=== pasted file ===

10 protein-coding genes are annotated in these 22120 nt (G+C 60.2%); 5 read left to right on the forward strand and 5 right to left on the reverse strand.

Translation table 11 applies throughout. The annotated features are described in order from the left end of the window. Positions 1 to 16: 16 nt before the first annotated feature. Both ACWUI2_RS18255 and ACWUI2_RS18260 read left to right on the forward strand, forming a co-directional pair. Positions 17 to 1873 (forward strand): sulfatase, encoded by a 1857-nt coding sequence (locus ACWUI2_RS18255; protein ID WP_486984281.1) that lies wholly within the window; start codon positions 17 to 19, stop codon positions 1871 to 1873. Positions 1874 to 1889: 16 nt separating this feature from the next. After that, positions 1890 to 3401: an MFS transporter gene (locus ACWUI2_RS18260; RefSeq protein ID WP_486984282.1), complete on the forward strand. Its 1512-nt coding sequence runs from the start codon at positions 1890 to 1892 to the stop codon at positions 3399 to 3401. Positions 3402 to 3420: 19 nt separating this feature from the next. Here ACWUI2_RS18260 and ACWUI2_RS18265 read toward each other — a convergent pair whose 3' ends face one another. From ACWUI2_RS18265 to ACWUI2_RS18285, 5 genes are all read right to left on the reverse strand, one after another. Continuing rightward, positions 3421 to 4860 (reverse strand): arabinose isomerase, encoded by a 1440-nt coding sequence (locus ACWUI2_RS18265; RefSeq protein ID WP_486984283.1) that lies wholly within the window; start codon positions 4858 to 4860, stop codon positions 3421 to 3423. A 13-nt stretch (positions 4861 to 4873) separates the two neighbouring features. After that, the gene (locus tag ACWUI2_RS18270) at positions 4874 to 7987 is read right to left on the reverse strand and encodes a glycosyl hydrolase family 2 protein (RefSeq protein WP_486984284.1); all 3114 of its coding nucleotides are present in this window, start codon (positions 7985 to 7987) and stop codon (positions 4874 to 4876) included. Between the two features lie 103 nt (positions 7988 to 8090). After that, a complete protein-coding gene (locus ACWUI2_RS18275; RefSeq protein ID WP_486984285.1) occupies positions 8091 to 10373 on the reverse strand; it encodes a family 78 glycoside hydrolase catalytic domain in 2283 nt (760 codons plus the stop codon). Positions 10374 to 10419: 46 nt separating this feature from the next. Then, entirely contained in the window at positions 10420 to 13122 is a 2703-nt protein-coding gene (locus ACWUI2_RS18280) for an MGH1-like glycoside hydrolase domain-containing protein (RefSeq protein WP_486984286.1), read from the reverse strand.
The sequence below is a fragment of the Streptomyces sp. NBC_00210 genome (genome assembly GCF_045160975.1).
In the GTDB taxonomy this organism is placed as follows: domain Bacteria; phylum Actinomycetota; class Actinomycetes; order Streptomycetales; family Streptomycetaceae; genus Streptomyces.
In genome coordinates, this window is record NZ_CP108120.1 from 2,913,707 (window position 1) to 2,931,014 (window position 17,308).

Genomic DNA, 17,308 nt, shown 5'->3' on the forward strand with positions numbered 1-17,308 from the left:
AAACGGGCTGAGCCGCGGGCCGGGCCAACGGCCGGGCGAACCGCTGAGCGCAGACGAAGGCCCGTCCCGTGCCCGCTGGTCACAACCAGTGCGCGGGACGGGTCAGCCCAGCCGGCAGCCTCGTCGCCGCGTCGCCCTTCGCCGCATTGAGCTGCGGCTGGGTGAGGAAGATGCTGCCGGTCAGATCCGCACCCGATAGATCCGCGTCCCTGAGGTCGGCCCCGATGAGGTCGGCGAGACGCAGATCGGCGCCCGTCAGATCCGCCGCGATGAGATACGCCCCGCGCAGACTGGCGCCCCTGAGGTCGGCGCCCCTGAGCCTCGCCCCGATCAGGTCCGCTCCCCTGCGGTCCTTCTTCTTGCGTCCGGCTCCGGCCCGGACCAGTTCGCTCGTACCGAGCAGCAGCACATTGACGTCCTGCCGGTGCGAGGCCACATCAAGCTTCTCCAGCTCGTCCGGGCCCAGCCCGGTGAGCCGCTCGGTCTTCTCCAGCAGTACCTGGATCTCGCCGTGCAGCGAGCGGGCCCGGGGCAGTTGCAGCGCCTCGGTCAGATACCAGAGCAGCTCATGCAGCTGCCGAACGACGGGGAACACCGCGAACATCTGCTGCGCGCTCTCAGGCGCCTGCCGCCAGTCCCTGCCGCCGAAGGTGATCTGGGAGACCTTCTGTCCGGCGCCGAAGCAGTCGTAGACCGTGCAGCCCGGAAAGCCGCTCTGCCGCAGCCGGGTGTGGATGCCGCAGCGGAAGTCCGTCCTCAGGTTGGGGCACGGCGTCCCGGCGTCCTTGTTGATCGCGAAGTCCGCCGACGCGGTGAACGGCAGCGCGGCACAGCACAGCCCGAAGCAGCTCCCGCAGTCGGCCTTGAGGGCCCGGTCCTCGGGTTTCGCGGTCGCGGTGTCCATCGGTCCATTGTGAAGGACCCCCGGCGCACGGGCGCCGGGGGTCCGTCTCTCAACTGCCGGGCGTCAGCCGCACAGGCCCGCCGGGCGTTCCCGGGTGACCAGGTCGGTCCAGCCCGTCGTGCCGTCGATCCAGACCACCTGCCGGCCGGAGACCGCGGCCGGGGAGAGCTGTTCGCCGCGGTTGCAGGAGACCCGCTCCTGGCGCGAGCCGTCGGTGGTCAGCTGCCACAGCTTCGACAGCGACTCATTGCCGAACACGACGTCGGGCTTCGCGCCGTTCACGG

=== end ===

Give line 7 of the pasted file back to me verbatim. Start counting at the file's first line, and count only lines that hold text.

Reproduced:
AAACGGGCTGAGCCGCGGGCCGGGCCAACGGCCGGGCGAACCGCTGAGCGCAGACGAAGGCCCGTCCCGTGCCCGCTGGTCACAACCAGTGCGCGGGACGGGTCAGCCCAGCCGGCAGCCTCGTCGCCGCGTCGCCCTTCGCCGCATTGAGCTGCGGCTGGGTGAGGAAGATGCTGCCGGTCAGATCCGCACCCGATAGATCCGCGTCCCTGAGGTCGGCCCCGATGAGGTCGGCGAGACGCAGATCGGCGCCCGTCAGATCCGCCGCGATGAGATACGCCCCGCGCAGACTGGCGCCCCTGAGGTCGGCGCCCCTGAGCCTCGCCCCGATCAGGTCCGCTCCCCTGCGGTCCTTCTTCTTGCGTCCGGCTCCGGCCCGGACCAGTTCGCTCGTACCGAGCAGCAGCACATTGACGTCCTGCCGGTGCGAGGCCACATCAAGCTTCTCCAGCTCGTCCGGGCCCAGCCCGGTGAGCCGCTCGGTCTTCTCCAGCAGTACCTGGATCTCGCCGTGCAGCGAGCGGGCCCGGGGCAGTTGCAGCGCCTCGGTCAGATACCAGAGCAGCTCATGCAGCTGCCGAACGACGGGGAACACCGCGAACATCTGCTGCGCGCTCTCAGGCGCCTGCCGCCAGTCCCTGCCGCCGAAGGTGATCTGGGAGACCTTCTGTCCGGCGCCGAAGCAGTCGTAGACCGTGCAGCCCGGAAAGCCGCTCTGCCGCAGCCGGGTGTGGATGCCGCAGCGGAAGTCCGTCCTCAGGTTGGGGCACGGCGTCCCGGCGTCCTTGTTGATCGCGAAGTCCGCCGACGCGGTGAACGGCAGCGCGGCACAGCACAGCCCGAAGCAGCTCCCGCAGTCGGCCTTGAGGGCCCGGTCCTCGGGTTTCGCGGTCGCGGTGTCCATCGGTCCATTGTGAAGGACCCCCGGCGCACGGGCGCCGGGGGTCCGTCTCTCAACTGCCGGGCGTCAGCCGCACAGGCCCGCCGGGCGTTCCCGGGTGACCAGGTCGGTCCAGCCCGTCGTGCCGTCGATCCAGACCACCTGCCGGCCGGAGACCGCGGCCGGGGAGAGCTGTTCGCCGCGGTTGCAGGAGACCCGCTCCTGGCGCGAGCCGTCGGTGGTCAGCTGCCACAGCTTCGACAGCGACTCATTGCCGAACACGACGTCGGGCTTCGCGCCGTTCACGG